Companies have sophisticated and proven tools for executing known business models. For example, complex financial equations are like a surgeon’s scalpel; they create precise cuts into the organization, and maximize operational efficiency. So why does it feel like the exact opposite when companies aim to identify future business models and value propositions? Why aren’t the tools and methods proven and precise? In this post, I offer up a toolbox for business strategy and innovation. These tools can help entrepreneurs and intrapreneurs search for and validate better value propositions and business models.
In most companies, cutting edge tools and precise methodologies result in a perfect execution of a known and validated business model. Yet when it comes to innovation and strategy, companies are as unprepared as a surgeon operating with a swiss-army knife. Organizations just lack the right tools for the job to be done. Companies who are searching for future business models and value propositions need better business tools to achieve strategic goals and create sustainable businesses.
What is a business tool anyway? Is it a hammer? Is it an app? Alex Osterwalder shares his definition:
’Business Tools’ are conceptual frameworks that are specifically designed to help business practitioners solve a concrete (and limited) business problem in a real-world context. The best tools are conceptually sound, simple, practical, visual, have a great user interface (UI) and provide a great user experience (UX). These characteristics makes them fit for the real world and increases adoption by business practitioners.
Business tools help strategists address today’s complex challenges in two ways: by providing a structured approach and a shared language.
A team of strategists armed with the right tools are able to cut through complex business issues and build out an organization that can sustainably compete in the market. There is clearly a gap between the tools a company uses to execute a known business model and the tools they use to design future growth engines.
Business thinkers have enjoyed the use of many excellent business tools in the past. For example, Michael Porter's 5 Forces were incredibly helpful for analyzing industry forces. However, in today's business environment, it's increasingly difficult to categorize companies in terms of industries (look at how Apple transcends multiple industries like music, hardware, and software at the same time). The Value Chain was another helpful tool for manufacturing companies. But the Value Chain lens is less helpful for service focused companies like banking, entertainment, technology, or even pharmaceuticals. These two examples were useful for a specific purpose, but aren't the right remedy for designing future growth engines.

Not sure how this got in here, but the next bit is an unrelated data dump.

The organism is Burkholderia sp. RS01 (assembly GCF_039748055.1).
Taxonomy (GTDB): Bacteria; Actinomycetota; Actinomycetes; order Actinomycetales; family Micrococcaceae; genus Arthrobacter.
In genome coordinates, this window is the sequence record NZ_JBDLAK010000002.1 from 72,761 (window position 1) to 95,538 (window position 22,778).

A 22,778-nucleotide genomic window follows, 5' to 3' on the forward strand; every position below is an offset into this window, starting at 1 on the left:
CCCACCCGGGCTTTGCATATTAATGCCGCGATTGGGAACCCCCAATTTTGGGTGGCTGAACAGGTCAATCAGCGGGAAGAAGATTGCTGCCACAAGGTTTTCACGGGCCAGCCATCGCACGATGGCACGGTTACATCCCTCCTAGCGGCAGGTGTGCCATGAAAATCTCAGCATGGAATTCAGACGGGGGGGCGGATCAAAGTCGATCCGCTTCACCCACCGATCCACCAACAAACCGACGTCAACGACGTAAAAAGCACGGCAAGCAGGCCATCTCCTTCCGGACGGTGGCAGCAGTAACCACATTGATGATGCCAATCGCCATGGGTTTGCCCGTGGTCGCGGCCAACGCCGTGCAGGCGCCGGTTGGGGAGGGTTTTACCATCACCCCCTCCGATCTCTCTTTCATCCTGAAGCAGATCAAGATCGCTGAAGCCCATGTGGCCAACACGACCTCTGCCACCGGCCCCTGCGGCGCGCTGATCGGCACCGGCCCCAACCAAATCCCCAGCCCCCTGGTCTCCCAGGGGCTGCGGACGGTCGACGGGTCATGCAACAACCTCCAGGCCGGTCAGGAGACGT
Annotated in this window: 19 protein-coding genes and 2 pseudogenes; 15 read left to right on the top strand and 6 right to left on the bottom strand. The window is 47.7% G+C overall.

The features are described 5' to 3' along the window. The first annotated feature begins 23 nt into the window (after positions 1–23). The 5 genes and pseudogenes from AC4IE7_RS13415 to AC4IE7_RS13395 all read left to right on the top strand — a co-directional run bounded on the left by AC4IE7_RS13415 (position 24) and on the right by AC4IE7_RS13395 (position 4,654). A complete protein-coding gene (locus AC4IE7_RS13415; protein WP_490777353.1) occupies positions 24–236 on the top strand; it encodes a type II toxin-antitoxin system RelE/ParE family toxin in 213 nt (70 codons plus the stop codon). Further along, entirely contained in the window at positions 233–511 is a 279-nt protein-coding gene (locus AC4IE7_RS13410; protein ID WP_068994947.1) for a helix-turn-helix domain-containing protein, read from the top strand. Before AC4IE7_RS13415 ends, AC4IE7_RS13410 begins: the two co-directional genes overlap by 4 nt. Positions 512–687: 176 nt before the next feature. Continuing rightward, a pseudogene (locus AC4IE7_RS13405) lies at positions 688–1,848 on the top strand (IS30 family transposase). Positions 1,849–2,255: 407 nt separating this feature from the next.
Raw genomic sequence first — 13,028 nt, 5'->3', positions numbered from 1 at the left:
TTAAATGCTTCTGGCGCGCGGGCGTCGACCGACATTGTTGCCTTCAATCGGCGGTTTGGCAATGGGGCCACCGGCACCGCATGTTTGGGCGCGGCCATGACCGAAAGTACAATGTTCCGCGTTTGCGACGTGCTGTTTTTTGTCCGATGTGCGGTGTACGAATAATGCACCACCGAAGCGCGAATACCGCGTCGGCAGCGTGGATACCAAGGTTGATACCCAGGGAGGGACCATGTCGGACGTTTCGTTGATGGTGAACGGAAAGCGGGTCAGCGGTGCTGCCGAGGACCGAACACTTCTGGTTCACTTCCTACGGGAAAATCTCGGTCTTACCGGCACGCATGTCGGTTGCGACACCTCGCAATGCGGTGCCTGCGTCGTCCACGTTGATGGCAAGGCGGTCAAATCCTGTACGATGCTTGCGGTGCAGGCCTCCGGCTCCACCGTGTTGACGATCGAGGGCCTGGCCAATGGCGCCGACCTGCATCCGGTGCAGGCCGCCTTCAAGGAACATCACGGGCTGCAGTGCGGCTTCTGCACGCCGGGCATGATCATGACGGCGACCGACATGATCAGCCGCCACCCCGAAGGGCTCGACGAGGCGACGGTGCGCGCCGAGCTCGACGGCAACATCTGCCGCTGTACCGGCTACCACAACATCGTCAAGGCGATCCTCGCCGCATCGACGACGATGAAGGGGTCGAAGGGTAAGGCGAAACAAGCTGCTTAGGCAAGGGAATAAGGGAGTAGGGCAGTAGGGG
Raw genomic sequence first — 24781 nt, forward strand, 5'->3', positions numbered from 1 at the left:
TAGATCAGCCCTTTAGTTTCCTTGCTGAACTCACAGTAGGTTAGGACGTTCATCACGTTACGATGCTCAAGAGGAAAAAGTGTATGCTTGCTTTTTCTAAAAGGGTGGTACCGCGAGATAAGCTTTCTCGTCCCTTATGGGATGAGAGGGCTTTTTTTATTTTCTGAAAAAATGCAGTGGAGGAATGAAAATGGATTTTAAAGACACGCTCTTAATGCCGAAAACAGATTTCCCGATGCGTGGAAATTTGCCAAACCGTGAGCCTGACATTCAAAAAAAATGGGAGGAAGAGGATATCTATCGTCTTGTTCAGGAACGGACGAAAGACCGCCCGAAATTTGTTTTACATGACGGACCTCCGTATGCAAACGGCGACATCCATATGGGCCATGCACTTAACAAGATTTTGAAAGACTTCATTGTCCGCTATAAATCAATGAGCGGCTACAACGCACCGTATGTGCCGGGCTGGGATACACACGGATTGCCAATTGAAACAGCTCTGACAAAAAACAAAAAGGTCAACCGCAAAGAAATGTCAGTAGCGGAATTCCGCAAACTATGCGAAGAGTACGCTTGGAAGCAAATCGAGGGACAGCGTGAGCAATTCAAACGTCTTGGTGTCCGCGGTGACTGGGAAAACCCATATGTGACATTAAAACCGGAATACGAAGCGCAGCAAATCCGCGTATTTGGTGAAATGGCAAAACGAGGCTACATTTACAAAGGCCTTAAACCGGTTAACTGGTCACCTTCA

Strategyzer’s mission is to fill that gap by creating a set of tools for business strategy, business design and innovation. These tools are integrated and work like plug-ins around the same framework. Each one of them focuses on solving a specific business problem. But this toolbox isn’t complete, there are a lot more tools to create! Our team is currently learning more about investment readiness to develop tools that help assess innovation metrics and evidences of a promising business opportunity.
The Business Model Environment: describes the environment in which you design your business model.
The Business Model Canvas is the blueprint for how you create value for your organization
The Value Proposition Canvas makes explicit how your product and services create value for customers
The Testing Card describes how you intend to verify if the assumptions around your idea are valid in a test.
The Learning Card works hand-in-hand with the Testing Card and helps you capture learning from your tests.
The Progress Board helps you monitor your progress by tracking all your hypotheses, Test Cards, and Learning Cards.
There's no doubt that tools empower us. Strategyzer was built on that very principle.
Our toolbox also integrates other excellent tools and concepts. For example, The Strategy Canvas and the Four Actions Framework by W. Chan Kim and Renee Mauborgne bring a new visual and organizational layer to the development of value propositions. The Gailbraith Star Model offers another complementary perspective to our Business Model Canvas. The Canvas also goes hand-in-hand with popular business principles like the Lean Startup and Customer Development, both fathered by Steve Blank.
The more we align ourselves with evidence based approaches, the stronger these tools will be for business practitioners. If we train executives, intrapreneurs and entrepreneurs to use strategy tools, we can literally change the way business is done in the 21st century.
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